Foundation Publications on Inheritance and Genetic Testing

Resource Links for Affected Individuals and Families

Resource Links for Healthcare Providers

Overview of Genetic Testing for Inherited Retinal Degenerative Diseases

Most rare retinal degenerative diseases (RDDs) - including retinitis pigmentosa, Stargardt disease, Usher syndrome and choroideremia - are inherited and usually caused by one or more defects (mutations) in a single gene. 

Genetic testing is now available to attempt to identify the defective gene causing the RDD in an individual or family.  

There are potential benefits to knowing the underlying genetic cause of a person’s RDD. It may help confirm or refine a diagnosis. Knowing the mutated gene can help a person understand how the disease may affect their vision during their lifetime. It can also guide the testing of family members to identify those at risk of inheriting the condition. Knowing the genetic defect may help people qualify for clinical trials and inform them about which future therapies may be of benefit. 

At the same time, the information revealed from a genetic test may not be immediately helpful to an individual or family.  In some cases, the knowledge might create anxiety for some family members. 

It is very important to remember, however, that a genetic test may not reveal the defective gene, which can be frustrating for a patient and their family. 

The decision to undergo genetic testing should not be made lightly. Anyone interested in a genetic test is strongly advised to talk to a genetic counselor or retinal physician who is knowledgeable about the genetic testing process and the potential impacts of the results, before they decide to undertake the test. 

The Genetic Testing Process

  1. Get a Thorough Clinical Exam — Before blood is sent off to a laboratory for testing, a patient needs to get a thorough clinical exam conducted by a retinal specialist familiar with RDDs. Usually, a clinical exam will give a strong indication of what the disease is — e.g., Stargardt disease versus retinitis pigmentosa. This can greatly help the genetic testing lab narrow the scope of the search for the disease-causing gene mutation, saving time and money.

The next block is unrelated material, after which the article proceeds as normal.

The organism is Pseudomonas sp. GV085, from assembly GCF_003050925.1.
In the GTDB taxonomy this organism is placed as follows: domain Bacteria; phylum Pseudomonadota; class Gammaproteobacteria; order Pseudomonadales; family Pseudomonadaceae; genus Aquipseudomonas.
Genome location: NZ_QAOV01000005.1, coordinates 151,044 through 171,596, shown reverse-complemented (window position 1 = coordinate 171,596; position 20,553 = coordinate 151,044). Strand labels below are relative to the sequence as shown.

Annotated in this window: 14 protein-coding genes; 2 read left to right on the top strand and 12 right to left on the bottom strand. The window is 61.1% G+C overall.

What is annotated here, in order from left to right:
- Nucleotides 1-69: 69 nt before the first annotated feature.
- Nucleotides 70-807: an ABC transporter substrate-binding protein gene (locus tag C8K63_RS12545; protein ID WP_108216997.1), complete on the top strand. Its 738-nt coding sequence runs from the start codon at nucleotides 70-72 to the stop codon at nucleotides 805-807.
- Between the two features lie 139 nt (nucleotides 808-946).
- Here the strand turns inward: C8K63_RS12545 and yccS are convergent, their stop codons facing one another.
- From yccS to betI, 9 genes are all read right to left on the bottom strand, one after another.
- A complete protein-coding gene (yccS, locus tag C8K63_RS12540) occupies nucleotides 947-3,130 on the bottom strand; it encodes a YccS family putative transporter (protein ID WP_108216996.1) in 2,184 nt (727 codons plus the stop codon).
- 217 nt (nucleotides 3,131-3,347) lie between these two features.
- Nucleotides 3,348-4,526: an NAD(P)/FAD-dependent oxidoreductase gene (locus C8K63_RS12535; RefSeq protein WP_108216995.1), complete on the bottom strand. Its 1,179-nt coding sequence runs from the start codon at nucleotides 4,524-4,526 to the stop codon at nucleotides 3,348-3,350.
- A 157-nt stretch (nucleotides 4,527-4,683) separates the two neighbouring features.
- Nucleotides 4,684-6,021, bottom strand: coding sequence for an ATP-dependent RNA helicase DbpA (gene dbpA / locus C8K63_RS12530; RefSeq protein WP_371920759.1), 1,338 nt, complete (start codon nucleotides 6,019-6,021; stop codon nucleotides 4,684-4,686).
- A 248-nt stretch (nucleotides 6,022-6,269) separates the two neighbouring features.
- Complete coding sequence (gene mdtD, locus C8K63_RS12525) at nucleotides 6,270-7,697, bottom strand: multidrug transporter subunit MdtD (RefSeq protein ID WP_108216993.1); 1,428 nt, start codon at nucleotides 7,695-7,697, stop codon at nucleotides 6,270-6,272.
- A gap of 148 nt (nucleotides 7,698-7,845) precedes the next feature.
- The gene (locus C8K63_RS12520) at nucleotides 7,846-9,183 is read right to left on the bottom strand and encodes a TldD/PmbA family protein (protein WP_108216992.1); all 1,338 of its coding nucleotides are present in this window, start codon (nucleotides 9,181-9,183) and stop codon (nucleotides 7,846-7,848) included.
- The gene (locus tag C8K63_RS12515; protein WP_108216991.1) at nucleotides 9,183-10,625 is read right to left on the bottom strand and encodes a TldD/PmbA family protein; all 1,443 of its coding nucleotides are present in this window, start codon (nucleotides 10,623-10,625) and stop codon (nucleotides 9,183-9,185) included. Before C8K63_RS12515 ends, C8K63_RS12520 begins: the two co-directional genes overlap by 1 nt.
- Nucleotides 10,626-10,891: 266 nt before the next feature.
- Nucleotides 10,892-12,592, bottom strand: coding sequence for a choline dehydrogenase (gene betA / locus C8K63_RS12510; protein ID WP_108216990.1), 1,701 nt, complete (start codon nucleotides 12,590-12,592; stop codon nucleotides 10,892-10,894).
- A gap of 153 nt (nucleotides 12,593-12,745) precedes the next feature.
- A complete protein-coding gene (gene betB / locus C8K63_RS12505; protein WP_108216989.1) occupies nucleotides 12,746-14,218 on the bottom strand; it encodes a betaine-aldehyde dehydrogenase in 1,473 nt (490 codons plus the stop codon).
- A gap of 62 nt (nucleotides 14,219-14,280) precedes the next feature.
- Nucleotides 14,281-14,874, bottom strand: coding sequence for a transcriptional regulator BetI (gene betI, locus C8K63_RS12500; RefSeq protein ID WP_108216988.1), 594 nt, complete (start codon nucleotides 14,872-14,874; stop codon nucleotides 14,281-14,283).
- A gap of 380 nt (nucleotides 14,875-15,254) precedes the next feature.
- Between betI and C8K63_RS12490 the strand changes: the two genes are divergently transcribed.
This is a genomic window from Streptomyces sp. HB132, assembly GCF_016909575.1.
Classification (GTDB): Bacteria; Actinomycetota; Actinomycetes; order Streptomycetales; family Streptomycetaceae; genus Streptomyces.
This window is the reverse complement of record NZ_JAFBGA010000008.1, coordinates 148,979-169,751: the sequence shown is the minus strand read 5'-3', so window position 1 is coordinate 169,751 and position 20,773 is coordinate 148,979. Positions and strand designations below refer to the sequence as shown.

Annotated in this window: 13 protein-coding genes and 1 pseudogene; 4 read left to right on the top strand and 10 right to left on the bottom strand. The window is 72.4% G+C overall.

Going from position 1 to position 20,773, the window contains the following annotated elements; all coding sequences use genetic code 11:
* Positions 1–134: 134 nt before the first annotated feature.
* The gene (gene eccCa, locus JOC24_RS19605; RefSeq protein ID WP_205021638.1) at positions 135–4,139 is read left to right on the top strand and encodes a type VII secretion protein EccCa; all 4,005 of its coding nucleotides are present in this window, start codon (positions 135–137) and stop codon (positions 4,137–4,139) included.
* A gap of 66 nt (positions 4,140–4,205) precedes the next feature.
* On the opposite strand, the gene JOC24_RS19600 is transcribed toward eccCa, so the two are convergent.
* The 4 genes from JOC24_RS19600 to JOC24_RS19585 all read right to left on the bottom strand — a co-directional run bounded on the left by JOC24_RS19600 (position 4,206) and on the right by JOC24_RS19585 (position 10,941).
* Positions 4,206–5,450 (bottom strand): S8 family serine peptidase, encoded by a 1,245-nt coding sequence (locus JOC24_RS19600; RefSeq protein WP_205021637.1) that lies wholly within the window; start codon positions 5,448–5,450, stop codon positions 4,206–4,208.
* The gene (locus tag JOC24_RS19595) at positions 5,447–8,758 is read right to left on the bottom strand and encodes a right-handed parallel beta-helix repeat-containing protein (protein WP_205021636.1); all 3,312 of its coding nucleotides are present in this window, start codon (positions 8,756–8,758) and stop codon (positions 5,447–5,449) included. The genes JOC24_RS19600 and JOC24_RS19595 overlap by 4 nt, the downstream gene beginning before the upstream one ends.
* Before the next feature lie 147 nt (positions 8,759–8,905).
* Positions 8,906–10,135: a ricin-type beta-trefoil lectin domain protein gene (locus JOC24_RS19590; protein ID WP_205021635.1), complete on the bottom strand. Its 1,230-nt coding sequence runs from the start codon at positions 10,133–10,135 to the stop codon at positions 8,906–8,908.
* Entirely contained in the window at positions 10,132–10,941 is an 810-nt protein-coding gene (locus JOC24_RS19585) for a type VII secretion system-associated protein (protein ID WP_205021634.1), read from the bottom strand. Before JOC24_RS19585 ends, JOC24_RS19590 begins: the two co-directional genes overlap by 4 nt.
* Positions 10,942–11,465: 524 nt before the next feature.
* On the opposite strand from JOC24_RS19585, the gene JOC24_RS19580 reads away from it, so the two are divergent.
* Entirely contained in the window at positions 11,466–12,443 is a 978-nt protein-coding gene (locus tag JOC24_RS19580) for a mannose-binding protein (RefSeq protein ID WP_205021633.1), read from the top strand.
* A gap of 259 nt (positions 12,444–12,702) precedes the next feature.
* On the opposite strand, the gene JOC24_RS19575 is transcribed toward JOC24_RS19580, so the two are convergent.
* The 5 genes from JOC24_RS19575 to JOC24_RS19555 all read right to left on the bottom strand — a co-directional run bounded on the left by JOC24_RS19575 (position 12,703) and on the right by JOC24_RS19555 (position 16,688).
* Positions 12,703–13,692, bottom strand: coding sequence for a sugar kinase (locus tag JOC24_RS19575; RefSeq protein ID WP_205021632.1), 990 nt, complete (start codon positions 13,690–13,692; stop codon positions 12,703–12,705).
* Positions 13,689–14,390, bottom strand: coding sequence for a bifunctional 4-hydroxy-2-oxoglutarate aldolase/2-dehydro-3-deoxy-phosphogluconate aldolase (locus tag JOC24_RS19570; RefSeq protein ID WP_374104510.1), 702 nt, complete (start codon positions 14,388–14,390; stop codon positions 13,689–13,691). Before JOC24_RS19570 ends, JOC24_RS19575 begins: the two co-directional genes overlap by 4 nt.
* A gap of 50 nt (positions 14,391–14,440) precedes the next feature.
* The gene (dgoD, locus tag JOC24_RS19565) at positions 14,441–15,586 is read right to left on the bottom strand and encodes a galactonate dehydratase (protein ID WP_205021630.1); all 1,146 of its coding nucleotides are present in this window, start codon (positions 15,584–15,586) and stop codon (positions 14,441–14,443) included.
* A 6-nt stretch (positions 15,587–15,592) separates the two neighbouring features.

2. Meet with a Genetic Counselor — Genetic counseling is a critical part of the genetic testing process. A genetic counselor can help you decide if genetic testing makes sense for you and your family. A genetic counselor can also help determine the best genetic test for you, based on current test methodology, number of genes to be tested, detection rate, price of the test, and potential insurance reimbursement. The counselor can also tell you the likelihood that the genetic basis of your condition will be found and how discovering, or not discovering, the genetic defect might affect you and your lifestyle. In addition, he or she will interpret the test results for you, and serve as your advocate throughout the genetic testing process.
  3. Submit a Blood Sample — The genetic testing lab will provide instructions for the doctor or clinical lab drawing the blood sample, including how much blood is required and where the sample should be sent. Getting blood drawn for a genetic test is not much different from getting blood drawn for other common tests.
  4. Receive and Interpret Results — It can take several months for initial results to come back from a genetic testing lab. Sometimes the disease-causing gene is not found. The likelihood of finding the gene depends on several factors which your genetic counselor can discuss with you. Regardless of whether your gene mutation is found, your genetic counselor will help you understand the results and recommend next steps. In some cases, re-testing may be an option, perhaps at a later date.
  5. Costs of Genetic Testing and Counseling — The costs associated with genetic testing and counseling can vary depending on who is providing the services and what disease is being investigated. Some insurance companies will reimburse for these expenses — others won’t. If the expense is a concern, talk with your genetic counselor before you begin the process. He or she should be able to give you an estimate of how much the counseling will cost and whether your insurance will cover it.

The Foundation’s booklet Genetic Testing For Retinal Degenerative Diseases:  Information and Resources for Affected Individuals, Families and Health Care Providers offers additional information on the genetic testing process. While the booklet is not a substitute for a genetic counselor, it can help you better understand and prepare for the process. The last section of the booklet lists additional resources, which may also be helpful.

You can download the booklet by clicking on the hyperlink below or call 800-683-5555 and ask for a copy to be mailed to you.